the rest of the lower mantle. The base of the Earth™s mantle is a complex zone with

widespread indications of heterogeneity on many scales, discontinuities of variable

character, and shear-wave anisotropy (e.g., Gurnis et al., 1998; Kennett, 2002).

The results of seismic tomography give a consistent picture of the long-wavelength

structure of the D region: there are zones of markedly lower S wavespeed in the

central Paci¬c and southern Africa, whereas the Paci¬c is ringed by relatively fast

wavespeeds that may represent a ˜slab graveyard™ arising from past subduction.

A discordance between P and S wave results suggests the presence of chemical

heterogeneity rather than just the effect of temperature (e.g., Masters et al., 2000).

1.3.2 Core

The core“mantle boundary at about 2890 km depth marks a substantial change

in physical properties associated with a transition from the silicate mantle to the

metallic core (see Figure 1.6). There is a signi¬cant jump in density, and a dramatic

drop in P wavespeed from 13.7 to 8.0 km/s. The major change in wavespeed arises

from the absence of shear strength in the ¬‚uid outer core, so that the P wave speed

depends just on the bulk modulus and density. No shear waves can be transmitted

through the outer core.

The process of core formation requires the segregation of heavy iron-rich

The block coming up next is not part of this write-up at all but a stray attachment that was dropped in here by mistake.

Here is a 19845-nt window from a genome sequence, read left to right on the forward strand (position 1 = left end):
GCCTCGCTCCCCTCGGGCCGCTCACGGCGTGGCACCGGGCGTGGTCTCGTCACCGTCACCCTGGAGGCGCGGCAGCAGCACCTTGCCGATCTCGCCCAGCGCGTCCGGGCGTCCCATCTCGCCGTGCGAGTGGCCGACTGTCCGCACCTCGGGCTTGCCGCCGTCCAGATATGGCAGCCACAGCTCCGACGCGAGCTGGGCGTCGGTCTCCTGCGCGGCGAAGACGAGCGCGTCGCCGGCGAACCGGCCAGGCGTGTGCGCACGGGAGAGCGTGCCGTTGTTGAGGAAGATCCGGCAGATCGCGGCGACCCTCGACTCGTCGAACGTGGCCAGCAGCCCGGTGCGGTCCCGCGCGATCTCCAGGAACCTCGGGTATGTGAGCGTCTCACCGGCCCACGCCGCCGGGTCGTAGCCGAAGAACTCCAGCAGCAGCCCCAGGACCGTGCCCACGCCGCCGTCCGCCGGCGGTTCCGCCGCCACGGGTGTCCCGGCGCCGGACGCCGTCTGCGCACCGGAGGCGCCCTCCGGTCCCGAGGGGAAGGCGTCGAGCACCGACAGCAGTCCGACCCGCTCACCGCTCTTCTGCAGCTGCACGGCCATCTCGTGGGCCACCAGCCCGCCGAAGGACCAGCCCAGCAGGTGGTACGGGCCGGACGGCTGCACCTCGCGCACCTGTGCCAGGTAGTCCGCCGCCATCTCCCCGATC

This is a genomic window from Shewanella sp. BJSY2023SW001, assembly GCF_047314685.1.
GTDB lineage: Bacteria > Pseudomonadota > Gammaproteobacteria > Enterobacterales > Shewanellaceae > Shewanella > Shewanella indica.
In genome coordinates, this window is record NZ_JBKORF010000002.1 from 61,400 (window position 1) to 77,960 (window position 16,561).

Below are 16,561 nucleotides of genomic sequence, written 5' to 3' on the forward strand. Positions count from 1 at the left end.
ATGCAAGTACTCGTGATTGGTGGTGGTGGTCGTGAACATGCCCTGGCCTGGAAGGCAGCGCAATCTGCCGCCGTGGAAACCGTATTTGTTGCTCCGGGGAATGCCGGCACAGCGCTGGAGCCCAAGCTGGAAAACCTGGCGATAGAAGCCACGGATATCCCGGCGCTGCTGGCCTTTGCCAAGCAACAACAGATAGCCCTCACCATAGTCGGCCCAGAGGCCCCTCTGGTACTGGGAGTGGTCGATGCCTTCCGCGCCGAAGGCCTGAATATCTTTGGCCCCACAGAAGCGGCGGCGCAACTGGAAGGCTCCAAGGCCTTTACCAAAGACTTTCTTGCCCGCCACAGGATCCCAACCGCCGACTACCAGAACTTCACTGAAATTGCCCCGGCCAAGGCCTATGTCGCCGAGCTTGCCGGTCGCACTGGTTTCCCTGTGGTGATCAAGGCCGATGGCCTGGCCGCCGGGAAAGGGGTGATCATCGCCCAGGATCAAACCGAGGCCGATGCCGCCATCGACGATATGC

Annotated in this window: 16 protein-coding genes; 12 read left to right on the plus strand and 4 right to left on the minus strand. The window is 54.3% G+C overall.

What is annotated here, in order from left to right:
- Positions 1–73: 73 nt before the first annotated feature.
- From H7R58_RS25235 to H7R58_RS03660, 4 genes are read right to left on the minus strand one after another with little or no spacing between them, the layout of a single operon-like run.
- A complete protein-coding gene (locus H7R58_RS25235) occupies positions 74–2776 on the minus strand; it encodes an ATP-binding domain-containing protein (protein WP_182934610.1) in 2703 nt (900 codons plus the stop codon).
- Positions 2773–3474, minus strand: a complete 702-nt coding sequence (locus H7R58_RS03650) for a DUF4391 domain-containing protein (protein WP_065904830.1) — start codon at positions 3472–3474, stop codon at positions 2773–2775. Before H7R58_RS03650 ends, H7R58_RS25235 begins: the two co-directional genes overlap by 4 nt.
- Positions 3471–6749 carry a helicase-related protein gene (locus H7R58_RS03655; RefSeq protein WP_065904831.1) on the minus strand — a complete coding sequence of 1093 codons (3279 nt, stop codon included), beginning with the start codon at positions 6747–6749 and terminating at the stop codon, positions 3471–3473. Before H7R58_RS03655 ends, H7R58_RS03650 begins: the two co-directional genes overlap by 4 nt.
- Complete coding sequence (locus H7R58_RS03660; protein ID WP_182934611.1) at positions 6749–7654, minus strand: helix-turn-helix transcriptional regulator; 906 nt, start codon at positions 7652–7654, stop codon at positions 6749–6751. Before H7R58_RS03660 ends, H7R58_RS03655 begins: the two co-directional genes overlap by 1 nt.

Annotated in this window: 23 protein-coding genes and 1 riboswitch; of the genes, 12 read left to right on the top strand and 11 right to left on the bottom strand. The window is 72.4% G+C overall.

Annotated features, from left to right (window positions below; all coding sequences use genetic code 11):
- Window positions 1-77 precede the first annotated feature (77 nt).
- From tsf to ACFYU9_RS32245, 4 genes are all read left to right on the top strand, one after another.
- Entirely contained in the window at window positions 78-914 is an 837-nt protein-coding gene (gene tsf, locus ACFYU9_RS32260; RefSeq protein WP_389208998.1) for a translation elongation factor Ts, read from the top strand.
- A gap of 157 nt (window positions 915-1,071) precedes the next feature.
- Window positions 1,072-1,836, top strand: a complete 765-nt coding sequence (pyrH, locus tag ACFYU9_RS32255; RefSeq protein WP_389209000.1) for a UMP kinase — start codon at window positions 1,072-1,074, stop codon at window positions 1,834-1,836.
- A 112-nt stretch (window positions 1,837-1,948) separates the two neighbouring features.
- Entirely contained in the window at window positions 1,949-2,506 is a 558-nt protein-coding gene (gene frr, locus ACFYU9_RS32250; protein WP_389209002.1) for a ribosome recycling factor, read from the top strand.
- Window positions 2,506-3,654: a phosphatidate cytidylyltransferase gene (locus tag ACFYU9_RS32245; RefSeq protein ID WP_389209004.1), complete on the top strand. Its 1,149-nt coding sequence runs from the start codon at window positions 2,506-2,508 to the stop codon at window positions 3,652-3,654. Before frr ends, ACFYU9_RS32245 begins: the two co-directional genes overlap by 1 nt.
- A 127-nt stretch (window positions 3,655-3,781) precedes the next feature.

components in the early stages of the accretion of the Earth (e.g., O™Neill & Palme,

1998). The core is believed to be largely composed of an iron“nickel alloy, but

its density requires the presence of some lighter elemental components. A wide

variety of candidates has been proposed for the light components, but it is dif¬cult

to satisfy the geochemical constraints on the nature of the bulk composition of the

Earth.

The inner core appears to be solid and formed by crystallisation of material from

the outer core, but it is possible that it could include some entrained ¬‚uid in the top

100 km or so. The shear wave speed for the inner core inferred from free-oscillation

studies is very low and the ratio of P to S wavespeeds is comparable to that of a

slurry-like material at normal pressures. The structure of the inner core is both

anisotropic and shows three-dimensional variation (e.g., Creager, 1999). There

is also some evidence to suggest that the central part of the inner core may have

distinct properties from the rest (Ishii & Dziewonski, 2003), but this region is very

dif¬cult to sample adequately.

The ¬‚uid outer core is conducting and motions within the core create a

self-sustaining dynamo which generates the main component of the magnetic ¬eld

at the surface of the Earth. The dominant component of the geomagnetic ¬eld is

dipolar but with signi¬cant secondary components. Careful analysis of the historic

record of the variation of the magnetic ¬eld has led to a picture of the evolution

of the ¬‚ow in the outer part of the core (e.g., Bloxham & Gubbins, 1989). The

14 Introduction

presence of the inner core may well be important for the action of the dynamo,

and electromagnetic coupling between the inner and outer cores could give rise